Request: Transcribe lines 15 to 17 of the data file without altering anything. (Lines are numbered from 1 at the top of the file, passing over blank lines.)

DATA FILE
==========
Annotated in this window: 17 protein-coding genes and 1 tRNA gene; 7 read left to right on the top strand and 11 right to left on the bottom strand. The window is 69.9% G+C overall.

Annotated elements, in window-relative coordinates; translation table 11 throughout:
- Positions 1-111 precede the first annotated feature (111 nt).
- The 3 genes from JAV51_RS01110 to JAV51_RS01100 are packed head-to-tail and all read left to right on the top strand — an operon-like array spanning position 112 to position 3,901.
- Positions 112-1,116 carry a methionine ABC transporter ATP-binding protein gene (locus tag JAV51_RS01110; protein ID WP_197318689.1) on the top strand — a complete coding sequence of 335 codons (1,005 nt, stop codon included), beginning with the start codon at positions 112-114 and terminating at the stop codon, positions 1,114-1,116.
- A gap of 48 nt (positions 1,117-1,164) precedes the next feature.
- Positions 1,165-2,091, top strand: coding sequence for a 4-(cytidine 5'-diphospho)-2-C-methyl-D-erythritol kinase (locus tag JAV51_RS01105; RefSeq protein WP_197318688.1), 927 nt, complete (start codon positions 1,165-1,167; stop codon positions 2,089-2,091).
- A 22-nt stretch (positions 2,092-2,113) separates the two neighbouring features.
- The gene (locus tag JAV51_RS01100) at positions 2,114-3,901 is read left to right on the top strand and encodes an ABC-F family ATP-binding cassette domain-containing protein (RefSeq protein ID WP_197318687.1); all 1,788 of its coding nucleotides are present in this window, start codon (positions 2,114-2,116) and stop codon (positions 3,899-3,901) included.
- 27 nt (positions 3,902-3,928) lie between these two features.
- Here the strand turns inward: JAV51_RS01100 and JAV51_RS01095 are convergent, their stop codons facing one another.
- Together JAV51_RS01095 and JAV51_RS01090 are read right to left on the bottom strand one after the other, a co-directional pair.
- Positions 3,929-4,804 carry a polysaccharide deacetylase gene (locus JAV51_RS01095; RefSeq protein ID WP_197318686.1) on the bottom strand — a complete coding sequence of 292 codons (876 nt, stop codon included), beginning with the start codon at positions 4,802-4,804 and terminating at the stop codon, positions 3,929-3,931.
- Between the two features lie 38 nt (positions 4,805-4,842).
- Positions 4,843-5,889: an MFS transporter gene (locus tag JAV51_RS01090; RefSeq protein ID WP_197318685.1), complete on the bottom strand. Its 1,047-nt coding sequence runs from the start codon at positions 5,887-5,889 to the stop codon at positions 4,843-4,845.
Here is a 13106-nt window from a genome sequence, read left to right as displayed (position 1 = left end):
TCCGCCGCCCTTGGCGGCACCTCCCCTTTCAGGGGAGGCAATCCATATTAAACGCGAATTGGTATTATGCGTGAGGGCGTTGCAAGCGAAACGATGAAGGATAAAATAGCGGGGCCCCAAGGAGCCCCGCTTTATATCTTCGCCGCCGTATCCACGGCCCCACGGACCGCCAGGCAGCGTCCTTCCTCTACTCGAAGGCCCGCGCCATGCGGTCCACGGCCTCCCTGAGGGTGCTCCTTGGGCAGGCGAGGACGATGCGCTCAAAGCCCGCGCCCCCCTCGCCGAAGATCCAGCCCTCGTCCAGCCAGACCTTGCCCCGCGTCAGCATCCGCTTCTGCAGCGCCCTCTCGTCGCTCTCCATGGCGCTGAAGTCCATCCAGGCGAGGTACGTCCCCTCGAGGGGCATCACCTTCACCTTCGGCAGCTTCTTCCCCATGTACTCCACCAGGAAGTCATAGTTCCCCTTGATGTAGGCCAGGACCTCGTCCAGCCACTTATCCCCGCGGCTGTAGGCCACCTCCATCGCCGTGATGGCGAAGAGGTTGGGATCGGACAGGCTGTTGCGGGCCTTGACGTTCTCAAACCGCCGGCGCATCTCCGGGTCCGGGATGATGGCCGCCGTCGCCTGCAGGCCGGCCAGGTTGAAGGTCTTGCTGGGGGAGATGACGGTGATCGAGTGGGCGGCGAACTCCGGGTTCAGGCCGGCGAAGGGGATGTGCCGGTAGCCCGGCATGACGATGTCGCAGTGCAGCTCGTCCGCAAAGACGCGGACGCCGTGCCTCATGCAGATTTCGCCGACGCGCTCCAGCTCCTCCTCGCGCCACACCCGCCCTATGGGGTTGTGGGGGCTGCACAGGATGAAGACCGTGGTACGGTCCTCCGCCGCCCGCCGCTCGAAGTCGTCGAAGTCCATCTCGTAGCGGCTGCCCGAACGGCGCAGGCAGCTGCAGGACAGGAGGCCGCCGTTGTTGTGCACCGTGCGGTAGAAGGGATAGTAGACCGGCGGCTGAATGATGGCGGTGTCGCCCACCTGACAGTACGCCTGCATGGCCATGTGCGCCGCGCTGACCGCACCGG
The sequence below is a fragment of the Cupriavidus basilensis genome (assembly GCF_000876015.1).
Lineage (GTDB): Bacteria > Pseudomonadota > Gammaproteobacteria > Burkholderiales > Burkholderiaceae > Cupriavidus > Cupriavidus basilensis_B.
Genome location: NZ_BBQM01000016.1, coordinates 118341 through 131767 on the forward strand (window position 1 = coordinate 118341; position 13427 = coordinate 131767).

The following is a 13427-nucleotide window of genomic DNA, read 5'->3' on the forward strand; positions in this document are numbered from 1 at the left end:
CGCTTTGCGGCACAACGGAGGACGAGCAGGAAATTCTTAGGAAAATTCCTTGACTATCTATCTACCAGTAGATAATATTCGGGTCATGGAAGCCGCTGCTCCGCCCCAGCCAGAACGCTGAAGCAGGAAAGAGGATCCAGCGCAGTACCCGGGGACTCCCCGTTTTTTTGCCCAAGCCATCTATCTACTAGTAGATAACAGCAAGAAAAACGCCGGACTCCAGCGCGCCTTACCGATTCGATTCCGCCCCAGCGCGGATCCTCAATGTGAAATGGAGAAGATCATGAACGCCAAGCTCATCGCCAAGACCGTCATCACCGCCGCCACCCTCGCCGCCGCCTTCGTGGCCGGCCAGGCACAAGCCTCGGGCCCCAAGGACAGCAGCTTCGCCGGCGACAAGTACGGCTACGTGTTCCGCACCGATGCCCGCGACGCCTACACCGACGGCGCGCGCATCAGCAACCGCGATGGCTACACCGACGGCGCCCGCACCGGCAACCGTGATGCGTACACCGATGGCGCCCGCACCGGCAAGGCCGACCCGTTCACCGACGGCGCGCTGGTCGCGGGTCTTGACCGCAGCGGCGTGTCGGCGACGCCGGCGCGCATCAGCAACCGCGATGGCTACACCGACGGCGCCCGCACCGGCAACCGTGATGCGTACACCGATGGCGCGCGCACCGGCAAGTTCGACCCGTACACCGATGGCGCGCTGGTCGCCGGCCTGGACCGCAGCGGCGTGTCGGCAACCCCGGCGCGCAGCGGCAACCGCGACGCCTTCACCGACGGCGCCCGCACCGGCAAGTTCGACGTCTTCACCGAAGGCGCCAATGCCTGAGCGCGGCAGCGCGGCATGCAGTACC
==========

- Positions 4,843-5,889: an MFS transporter gene (locus tag JAV51_RS01090; RefSeq protein ID WP_197318685.1), complete on the bottom strand. Its 1,047-nt coding sequence runs from the start codon at positions 5,887-5,889 to the stop codon at positions 4,843-4,845.
Here is a 13106-nt window from a genome sequence, read left to right as displayed (position 1 = left end):
TCCGCCGCCCTTGGCGGCACCTCCCCTTTCAGGGGAGGCAATCCATATTAAACGCGAATTGGTATTATGCGTGAGGGCGTTGCAAGCGAAACGATGAAGGATAAAATAGCGGGGCCCCAAGGAGCCCCGCTTTATATCTTCGCCGCCGTATCCACGGCCCCACGGACCGCCAGGCAGCGTCCTTCCTCTACTCGAAGGCCCGCGCCATGCGGTCCACGGCCTCCCTGAGGGTGCTCCTTGGGCAGGCGAGGACGATGCGCTCAAAGCCCGCGCCCCCCTCGCCGAAGATCCAGCCCTCGTCCAGCCAGACCTTGCCCCGCGTCAGCATCCGCTTCTGCAGCGCCCTCTCGTCGCTCTCCATGGCGCTGAAGTCCATCCAGGCGAGGTACGTCCCCTCGAGGGGCATCACCTTCACCTTCGGCAGCTTCTTCCCCATGTACTCCACCAGGAAGTCATAGTTCCCCTTGATGTAGGCCAGGACCTCGTCCAGCCACTTATCCCCGCGGCTGTAGGCCACCTCCATCGCCGTGATGGCGAAGAGGTTGGGATCGGACAGGCTGTTGCGGGCCTTGACGTTCTCAAACCGCCGGCGCATCTCCGGGTCCGGGATGATGGCCGCCGTCGCCTGCAGGCCGGCCAGGTTGAAGGTCTTGCTGGGGGAGATGACGGTGATCGAGTGGGCGGCGAACTCCGGGTTCAGGCCGGCGAAGGGGATGTGCCGGTAGCCCGGCATGACGATGTCGCAGTGCAGCTCGTCCGCAAAGACGCGGACGCCGTGCCTCATGCAGATTTCGCCGACGCGCTCCAGCTCCTCCTCGCGCCACACCCGCCCTATGGGGTTGTGGGGGCTGCACAGGATGAAGACCGTGGTACGGTCCTCCGCCGCCCGCCGCTCGAAGTCGTCGAAGTCCATCTCGTAGCGGCTGCCCGAACGGCGCAGGCAGCTGCAGGACAGGAGGCCGCCGTTGTTGTGCACCGTGCGGTAGAAGGGATAGTAGACCGGCGGCTGAATGATGGCGGTGTCGCCCACCTGACAGTACGCCTGCATGGCCATGTGCGCCGCGCTGACCGCACCGG